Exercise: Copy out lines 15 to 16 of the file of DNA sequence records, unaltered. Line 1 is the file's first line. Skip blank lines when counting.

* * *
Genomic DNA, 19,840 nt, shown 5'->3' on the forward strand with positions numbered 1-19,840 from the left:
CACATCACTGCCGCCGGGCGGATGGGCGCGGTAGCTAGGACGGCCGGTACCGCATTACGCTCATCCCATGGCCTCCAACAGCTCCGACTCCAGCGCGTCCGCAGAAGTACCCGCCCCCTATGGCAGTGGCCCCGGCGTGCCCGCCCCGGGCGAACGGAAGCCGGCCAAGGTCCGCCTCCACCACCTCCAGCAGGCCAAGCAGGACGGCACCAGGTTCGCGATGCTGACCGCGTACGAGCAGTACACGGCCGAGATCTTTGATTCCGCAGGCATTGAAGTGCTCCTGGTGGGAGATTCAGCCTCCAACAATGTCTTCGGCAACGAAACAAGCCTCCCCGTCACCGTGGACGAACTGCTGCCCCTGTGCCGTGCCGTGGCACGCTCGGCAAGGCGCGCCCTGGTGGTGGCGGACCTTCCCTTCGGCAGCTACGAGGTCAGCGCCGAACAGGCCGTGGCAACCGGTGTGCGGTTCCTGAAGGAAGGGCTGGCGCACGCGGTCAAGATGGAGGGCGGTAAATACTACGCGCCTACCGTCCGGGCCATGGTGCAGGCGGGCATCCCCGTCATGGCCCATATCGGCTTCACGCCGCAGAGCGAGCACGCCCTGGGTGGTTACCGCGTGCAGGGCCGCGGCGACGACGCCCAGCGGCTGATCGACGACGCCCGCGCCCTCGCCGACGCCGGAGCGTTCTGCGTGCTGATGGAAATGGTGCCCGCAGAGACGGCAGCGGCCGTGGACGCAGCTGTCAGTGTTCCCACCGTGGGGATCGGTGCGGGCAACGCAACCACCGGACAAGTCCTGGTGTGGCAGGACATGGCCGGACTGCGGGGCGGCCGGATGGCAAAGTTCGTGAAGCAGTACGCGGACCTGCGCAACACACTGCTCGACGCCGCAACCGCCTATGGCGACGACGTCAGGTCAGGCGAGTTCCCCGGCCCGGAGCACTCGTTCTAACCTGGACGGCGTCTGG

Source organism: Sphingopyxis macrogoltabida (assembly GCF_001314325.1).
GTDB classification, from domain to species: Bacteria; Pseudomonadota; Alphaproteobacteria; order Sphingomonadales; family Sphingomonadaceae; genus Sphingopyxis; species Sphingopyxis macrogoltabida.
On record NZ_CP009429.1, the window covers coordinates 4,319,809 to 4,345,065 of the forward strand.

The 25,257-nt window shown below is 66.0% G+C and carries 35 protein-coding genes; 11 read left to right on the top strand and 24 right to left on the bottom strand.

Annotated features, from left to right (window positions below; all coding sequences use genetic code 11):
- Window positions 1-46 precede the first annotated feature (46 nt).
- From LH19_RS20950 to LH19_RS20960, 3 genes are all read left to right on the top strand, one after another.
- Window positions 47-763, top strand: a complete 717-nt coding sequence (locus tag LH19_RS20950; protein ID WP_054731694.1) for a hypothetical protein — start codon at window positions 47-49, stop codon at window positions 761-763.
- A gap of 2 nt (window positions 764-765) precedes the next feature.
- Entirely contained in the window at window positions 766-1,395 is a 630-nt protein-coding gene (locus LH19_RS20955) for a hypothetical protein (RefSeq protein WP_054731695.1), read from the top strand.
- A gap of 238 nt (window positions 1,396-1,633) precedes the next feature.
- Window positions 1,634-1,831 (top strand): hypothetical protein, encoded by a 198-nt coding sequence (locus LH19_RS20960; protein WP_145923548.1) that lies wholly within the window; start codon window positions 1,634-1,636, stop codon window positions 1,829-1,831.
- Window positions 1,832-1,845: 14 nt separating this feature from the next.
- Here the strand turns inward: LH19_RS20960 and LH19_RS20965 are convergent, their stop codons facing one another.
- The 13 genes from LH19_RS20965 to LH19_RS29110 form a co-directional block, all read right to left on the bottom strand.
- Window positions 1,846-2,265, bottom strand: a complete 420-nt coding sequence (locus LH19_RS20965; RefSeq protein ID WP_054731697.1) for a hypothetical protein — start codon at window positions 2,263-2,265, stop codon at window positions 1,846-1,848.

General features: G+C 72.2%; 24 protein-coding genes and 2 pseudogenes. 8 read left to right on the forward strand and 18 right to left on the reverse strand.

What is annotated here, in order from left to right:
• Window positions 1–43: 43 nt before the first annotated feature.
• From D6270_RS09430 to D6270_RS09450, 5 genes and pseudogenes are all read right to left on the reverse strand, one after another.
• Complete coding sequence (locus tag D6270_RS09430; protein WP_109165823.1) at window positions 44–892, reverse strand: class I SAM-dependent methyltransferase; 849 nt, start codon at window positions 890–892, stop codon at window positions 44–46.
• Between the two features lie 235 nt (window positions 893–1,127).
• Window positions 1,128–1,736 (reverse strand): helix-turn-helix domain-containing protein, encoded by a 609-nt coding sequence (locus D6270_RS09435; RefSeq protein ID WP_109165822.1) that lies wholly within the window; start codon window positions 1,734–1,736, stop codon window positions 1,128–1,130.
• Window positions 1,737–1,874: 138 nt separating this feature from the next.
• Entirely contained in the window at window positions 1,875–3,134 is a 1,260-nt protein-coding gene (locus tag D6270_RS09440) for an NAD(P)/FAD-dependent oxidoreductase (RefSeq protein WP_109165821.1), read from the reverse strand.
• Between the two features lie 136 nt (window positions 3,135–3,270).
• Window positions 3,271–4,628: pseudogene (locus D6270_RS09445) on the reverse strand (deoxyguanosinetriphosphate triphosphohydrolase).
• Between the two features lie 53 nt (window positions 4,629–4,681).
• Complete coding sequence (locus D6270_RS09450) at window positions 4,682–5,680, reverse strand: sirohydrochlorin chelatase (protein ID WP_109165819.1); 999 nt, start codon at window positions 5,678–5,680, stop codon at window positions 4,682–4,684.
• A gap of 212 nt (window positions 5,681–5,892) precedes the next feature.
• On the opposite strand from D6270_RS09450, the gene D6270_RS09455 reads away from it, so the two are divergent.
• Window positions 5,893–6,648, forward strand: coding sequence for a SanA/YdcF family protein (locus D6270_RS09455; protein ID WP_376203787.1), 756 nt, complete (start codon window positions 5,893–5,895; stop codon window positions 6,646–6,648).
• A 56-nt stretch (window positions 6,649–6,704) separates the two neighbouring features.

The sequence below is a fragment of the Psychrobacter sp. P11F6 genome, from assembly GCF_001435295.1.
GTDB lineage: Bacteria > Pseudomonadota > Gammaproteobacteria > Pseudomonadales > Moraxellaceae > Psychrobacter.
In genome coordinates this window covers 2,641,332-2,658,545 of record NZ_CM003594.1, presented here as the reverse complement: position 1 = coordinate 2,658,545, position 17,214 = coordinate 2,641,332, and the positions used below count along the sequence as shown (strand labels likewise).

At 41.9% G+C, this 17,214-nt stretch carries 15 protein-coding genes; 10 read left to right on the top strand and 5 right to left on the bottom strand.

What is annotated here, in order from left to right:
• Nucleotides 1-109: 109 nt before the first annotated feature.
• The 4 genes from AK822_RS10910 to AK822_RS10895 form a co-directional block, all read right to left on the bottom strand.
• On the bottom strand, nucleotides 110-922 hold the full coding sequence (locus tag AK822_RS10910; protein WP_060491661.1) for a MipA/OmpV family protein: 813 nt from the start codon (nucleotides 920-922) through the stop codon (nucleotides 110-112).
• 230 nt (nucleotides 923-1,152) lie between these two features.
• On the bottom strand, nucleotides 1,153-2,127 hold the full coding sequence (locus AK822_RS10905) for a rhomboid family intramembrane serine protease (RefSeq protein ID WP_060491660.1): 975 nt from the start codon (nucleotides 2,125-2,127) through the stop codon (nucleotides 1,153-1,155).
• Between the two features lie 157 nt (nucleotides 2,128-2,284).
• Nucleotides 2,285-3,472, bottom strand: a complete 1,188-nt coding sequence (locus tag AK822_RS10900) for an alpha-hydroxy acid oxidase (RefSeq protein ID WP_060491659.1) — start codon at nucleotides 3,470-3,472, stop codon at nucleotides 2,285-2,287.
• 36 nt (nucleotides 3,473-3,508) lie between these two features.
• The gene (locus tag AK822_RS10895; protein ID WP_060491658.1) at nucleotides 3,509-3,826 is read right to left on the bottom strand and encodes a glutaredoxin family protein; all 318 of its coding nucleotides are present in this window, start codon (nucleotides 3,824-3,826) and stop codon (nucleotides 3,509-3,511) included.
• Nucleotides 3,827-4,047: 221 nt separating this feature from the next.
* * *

- Window positions 1,832-1,845: 14 nt separating this feature from the next.
- Here the strand turns inward: LH19_RS20960 and LH19_RS20965 are convergent, their stop codons facing one another.